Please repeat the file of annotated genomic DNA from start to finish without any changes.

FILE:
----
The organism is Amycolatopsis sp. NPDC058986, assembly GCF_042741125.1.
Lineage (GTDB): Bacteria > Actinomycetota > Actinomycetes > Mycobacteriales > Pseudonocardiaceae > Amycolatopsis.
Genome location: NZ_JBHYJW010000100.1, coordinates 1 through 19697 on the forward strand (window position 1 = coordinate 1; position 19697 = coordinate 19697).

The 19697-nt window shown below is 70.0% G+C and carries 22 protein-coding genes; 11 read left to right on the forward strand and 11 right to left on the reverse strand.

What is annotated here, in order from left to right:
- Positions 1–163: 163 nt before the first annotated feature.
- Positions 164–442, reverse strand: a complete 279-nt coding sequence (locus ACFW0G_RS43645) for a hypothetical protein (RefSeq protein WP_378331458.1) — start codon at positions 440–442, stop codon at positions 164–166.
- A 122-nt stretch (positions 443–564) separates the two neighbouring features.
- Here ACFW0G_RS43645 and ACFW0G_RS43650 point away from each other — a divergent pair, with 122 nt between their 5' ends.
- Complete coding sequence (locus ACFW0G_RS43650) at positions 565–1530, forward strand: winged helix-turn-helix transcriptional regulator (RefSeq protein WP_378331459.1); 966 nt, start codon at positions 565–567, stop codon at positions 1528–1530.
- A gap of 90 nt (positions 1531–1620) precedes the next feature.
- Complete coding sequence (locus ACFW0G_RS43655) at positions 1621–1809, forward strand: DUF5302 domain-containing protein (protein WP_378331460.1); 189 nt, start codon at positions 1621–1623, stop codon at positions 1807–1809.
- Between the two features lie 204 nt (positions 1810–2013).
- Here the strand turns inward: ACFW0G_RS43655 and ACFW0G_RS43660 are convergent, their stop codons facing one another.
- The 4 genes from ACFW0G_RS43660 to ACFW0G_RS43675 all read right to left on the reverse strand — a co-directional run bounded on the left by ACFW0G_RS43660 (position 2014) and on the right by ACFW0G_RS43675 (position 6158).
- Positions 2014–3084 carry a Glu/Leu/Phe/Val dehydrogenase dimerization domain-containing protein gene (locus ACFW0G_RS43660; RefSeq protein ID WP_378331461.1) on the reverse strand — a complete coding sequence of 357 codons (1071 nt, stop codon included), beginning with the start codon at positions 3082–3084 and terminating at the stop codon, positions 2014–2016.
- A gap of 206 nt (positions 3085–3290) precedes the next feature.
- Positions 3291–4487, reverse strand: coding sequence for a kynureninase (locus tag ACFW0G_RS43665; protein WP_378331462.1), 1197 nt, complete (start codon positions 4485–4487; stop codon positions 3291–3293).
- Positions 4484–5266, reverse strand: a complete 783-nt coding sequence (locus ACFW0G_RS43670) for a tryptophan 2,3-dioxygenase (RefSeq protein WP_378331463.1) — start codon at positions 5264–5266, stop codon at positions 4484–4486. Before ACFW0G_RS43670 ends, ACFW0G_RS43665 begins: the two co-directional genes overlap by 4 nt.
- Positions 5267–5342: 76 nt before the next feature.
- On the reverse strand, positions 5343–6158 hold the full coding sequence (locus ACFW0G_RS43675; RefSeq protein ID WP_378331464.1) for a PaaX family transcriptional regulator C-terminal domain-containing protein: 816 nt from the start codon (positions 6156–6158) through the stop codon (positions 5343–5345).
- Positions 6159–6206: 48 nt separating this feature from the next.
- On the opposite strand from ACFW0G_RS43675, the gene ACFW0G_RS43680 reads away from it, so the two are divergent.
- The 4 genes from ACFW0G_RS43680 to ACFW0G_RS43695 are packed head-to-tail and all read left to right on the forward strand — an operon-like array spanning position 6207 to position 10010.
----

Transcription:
The organism is Amycolatopsis sp. NPDC058986, assembly GCF_042741125.1.
Lineage (GTDB): Bacteria > Actinomycetota > Actinomycetes > Mycobacteriales > Pseudonocardiaceae > Amycolatopsis.
Genome location: NZ_JBHYJW010000100.1, coordinates 1 through 19697 on the forward strand (window position 1 = coordinate 1; position 19697 = coordinate 19697).

The 19697-nt window shown below is 70.0% G+C and carries 22 protein-coding genes; 11 read left to right on the forward strand and 11 right to left on the reverse strand.

What is annotated here, in order from left to right:
- Positions 1–163: 163 nt before the first annotated feature.
- Positions 164–442, reverse strand: a complete 279-nt coding sequence (locus ACFW0G_RS43645) for a hypothetical protein (RefSeq protein WP_378331458.1) — start codon at positions 440–442, stop codon at positions 164–166.
- A 122-nt stretch (positions 443–564) separates the two neighbouring features.
- Here ACFW0G_RS43645 and ACFW0G_RS43650 point away from each other — a divergent pair, with 122 nt between their 5' ends.
- Complete coding sequence (locus ACFW0G_RS43650) at positions 565–1530, forward strand: winged helix-turn-helix transcriptional regulator (RefSeq protein WP_378331459.1); 966 nt, start codon at positions 565–567, stop codon at positions 1528–1530.
- A gap of 90 nt (positions 1531–1620) precedes the next feature.
- Complete coding sequence (locus ACFW0G_RS43655) at positions 1621–1809, forward strand: DUF5302 domain-containing protein (protein WP_378331460.1); 189 nt, start codon at positions 1621–1623, stop codon at positions 1807–1809.
- Between the two features lie 204 nt (positions 1810–2013).
- Here the strand turns inward: ACFW0G_RS43655 and ACFW0G_RS43660 are convergent, their stop codons facing one another.
- The 4 genes from ACFW0G_RS43660 to ACFW0G_RS43675 all read right to left on the reverse strand — a co-directional run bounded on the left by ACFW0G_RS43660 (position 2014) and on the right by ACFW0G_RS43675 (position 6158).
- Positions 2014–3084 carry a Glu/Leu/Phe/Val dehydrogenase dimerization domain-containing protein gene (locus ACFW0G_RS43660; RefSeq protein ID WP_378331461.1) on the reverse strand — a complete coding sequence of 357 codons (1071 nt, stop codon included), beginning with the start codon at positions 3082–3084 and terminating at the stop codon, positions 2014–2016.
- A gap of 206 nt (positions 3085–3290) precedes the next feature.
- Positions 3291–4487, reverse strand: coding sequence for a kynureninase (locus tag ACFW0G_RS43665; protein WP_378331462.1), 1197 nt, complete (start codon positions 4485–4487; stop codon positions 3291–3293).
- Positions 4484–5266, reverse strand: a complete 783-nt coding sequence (locus ACFW0G_RS43670) for a tryptophan 2,3-dioxygenase (RefSeq protein WP_378331463.1) — start codon at positions 5264–5266, stop codon at positions 4484–4486. Before ACFW0G_RS43670 ends, ACFW0G_RS43665 begins: the two co-directional genes overlap by 4 nt.
- Positions 5267–5342: 76 nt before the next feature.
- On the reverse strand, positions 5343–6158 hold the full coding sequence (locus ACFW0G_RS43675; RefSeq protein ID WP_378331464.1) for a PaaX family transcriptional regulator C-terminal domain-containing protein: 816 nt from the start codon (positions 6156–6158) through the stop codon (positions 5343–5345).
- Positions 6159–6206: 48 nt separating this feature from the next.
- On the opposite strand from ACFW0G_RS43675, the gene ACFW0G_RS43680 reads away from it, so the two are divergent.
- The 4 genes from ACFW0G_RS43680 to ACFW0G_RS43695 are packed head-to-tail and all read left to right on the forward strand — an operon-like array spanning position 6207 to position 10010.